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-   -   Best Way to Dehumidify Basement? (http://www.diychatroom.com/f17/best-way-dehumidify-basement-105584/)

ntauctions 05-25-2011 07:30 PM

Best Way to Dehumidify Basement?
 
My wife and I have recently moved into a three-bedroom townhouse. There is a basement, first floor with kitchen, bathroom and living room, and an upstairs with the three bedrooms and another bathroom. I presently run my online business from the basement (where I store a great deal of merchandise - which I don't want affected by moisture.) The townhouse is equipped with a HVAC central air system. There is a pipe leading from the first floor into the basement which blows cold air into the basement when the AC is on. As far as I can tell there is no return from the basement back upstairs.

At present the townhouse is comfortable enough to not need the AC on. The air in the basement feels damp and the air temp down there is always cooler than in the rest of the house.

I'm trying to get rid of the humidity in the basement and am wondering if it's better to run a dehumidifier in the basement and keep the AC off, or if it's better to just run the AC all the time, without the humidifier in the basement. Like I said, there is a pipe which puts cold air into the basement, but no return back upstairs. I'm not sure if running the AC AND the dehumidifier at the same time will just cancel each other out (and cost double in power).

Any help someone can provide on my best solution would be greatly appreciated!

yuri 05-25-2011 07:51 PM

A GOOD quality Simplicity de-humidifier with a digital display so you can set it at 40% RH is what I recommend and use in my basement. As it de-humidifies it gives off heat which is a bonus as it warms the basement. We NEVER want to shoot cold air from the AC into the basement. Hot air rises and cold air settles so you want to force it upstairs. Dehumidiifers are rated in pints/day removal so by a medium capacity one and not the smallest or it won't keep up and will never stop.

ntauctions 05-25-2011 08:08 PM

Quote:

Originally Posted by yuri (Post 654926)
A GOOD quality Simplicity de-humidifier with a digital display so you can set it at 40% RH is what I recommend and use in my basement. As it de-humidifies it gives off heat which is a bonus as it warms the basement. We NEVER want to shoot cold air from the AC into the basement. Hot air rises and cold air settles so you want to force it upstairs. Dehumidiifers are rated in pints/day removal so by a medium capacity one and not the smallest or it won't keep up and will never stop.

I have a old dehumidifier with a 1-10 dial on it that works pretty well. I plan on hooking it up and draining it into the floor drain near the washing machine.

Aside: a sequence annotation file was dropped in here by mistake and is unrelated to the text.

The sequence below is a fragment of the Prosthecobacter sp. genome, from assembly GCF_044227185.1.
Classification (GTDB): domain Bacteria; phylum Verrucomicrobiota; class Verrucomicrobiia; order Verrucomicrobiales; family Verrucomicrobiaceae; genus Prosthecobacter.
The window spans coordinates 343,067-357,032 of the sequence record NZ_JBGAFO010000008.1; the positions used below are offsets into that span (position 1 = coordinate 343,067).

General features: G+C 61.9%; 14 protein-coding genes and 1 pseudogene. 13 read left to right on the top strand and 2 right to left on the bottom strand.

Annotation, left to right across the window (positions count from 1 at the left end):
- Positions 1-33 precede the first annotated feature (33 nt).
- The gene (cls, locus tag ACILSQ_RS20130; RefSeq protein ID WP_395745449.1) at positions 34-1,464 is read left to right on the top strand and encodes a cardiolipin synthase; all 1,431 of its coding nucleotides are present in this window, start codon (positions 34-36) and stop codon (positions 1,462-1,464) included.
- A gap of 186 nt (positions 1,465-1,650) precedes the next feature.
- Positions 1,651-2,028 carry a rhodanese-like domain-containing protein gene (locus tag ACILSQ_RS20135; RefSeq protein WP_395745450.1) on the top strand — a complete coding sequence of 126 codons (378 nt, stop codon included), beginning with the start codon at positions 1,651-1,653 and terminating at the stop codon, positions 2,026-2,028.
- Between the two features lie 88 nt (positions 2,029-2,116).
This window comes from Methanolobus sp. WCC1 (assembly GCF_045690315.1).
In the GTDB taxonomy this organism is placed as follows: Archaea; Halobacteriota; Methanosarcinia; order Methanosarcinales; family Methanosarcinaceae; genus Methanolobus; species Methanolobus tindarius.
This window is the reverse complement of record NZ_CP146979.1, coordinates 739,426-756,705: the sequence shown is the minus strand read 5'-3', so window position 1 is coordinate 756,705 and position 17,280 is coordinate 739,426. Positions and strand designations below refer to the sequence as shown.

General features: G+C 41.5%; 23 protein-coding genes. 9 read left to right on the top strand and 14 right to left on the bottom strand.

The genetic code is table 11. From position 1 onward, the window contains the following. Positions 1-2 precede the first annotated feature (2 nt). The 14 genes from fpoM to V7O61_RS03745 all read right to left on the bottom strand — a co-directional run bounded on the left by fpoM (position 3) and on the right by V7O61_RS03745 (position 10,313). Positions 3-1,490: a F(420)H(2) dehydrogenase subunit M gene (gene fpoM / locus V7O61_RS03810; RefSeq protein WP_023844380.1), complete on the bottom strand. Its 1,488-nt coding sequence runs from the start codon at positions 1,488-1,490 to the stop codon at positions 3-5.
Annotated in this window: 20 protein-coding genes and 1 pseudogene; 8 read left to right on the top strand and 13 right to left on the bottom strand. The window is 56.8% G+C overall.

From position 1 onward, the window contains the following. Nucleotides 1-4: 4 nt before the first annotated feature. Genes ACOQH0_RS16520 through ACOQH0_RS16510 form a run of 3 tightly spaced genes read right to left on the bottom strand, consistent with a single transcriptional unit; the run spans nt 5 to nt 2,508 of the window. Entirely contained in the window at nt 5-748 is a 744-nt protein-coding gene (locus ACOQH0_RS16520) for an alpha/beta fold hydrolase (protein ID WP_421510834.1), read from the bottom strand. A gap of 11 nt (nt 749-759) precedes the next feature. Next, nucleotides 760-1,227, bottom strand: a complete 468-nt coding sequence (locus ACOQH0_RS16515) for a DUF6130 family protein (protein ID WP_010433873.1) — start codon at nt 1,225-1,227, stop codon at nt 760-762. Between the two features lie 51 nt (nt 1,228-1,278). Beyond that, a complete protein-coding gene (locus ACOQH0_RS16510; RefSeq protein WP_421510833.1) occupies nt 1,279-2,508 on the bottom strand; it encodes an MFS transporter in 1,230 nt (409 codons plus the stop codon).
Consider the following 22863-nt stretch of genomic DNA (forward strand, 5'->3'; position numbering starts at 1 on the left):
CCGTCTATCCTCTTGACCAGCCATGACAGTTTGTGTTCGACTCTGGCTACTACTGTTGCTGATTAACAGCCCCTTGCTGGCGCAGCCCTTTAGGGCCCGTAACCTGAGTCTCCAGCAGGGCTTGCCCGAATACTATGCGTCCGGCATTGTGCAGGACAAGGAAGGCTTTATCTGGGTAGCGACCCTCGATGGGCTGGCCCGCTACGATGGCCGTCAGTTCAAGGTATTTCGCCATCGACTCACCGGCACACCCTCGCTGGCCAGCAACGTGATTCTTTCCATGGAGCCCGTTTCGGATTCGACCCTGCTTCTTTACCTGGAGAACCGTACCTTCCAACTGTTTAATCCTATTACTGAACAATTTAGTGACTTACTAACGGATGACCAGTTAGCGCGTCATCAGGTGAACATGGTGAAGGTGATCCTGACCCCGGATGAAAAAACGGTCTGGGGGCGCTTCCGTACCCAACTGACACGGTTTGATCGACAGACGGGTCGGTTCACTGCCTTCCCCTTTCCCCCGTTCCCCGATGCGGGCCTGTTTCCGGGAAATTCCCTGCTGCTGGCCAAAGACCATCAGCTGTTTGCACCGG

You said it's not a good idea to AC the basement - should I block the AC vent into the basement?

gregzoll 05-25-2011 08:34 PM

Getting the air moving down there and pulling the moisture out with a de-humidifier works. Also, having a cold-air return in that space helps also to cycle the air. I only run my dehumidifier in the early spring and mid fall when our air conditioner & heat are not running. Humidity stays between 55-65 down there all the time, temp around 62 in Winter, and 72 at the highest point in the Summer.

yuri 05-25-2011 08:57 PM

I would block the vent to the basement or you will find out in a hurry that your rooms on the top floor are going to be very hot. Hot air naturally rises quickly and those rooms are always difficult to cool at the best of times due to them being the furthest from the furnace and having the most pipe and restriction to airflow. The basement does not need cooling. I can keep my humidity down to 40% in the basement but I live in a semi-humid climate. Average outdoor humidity is around 50% RH where I am. I like to keep it lower in the basement so no mold grows and any clothes or other items I have down there don't get a moldy skunky smell and ruined. If it is an old dehumidifier/over 6 yrs old you may want to buy a new one. They can use a lot of electricity and the newer ones are more energy efficient. They are nothing more than a small bar fridge with a fan. They have a compressor and freon and a cooling coil and the compressors wear out. Then they run non stop and don't cool well but give off heat. Mom's unit wore out and ran non stop but did very little cooling/dehumidifying. You can put your hand on the cooling coil above the drain bucket with the bucket removed and running and it should get very cold. If not it may be worn or lost some freon and not worth repairing.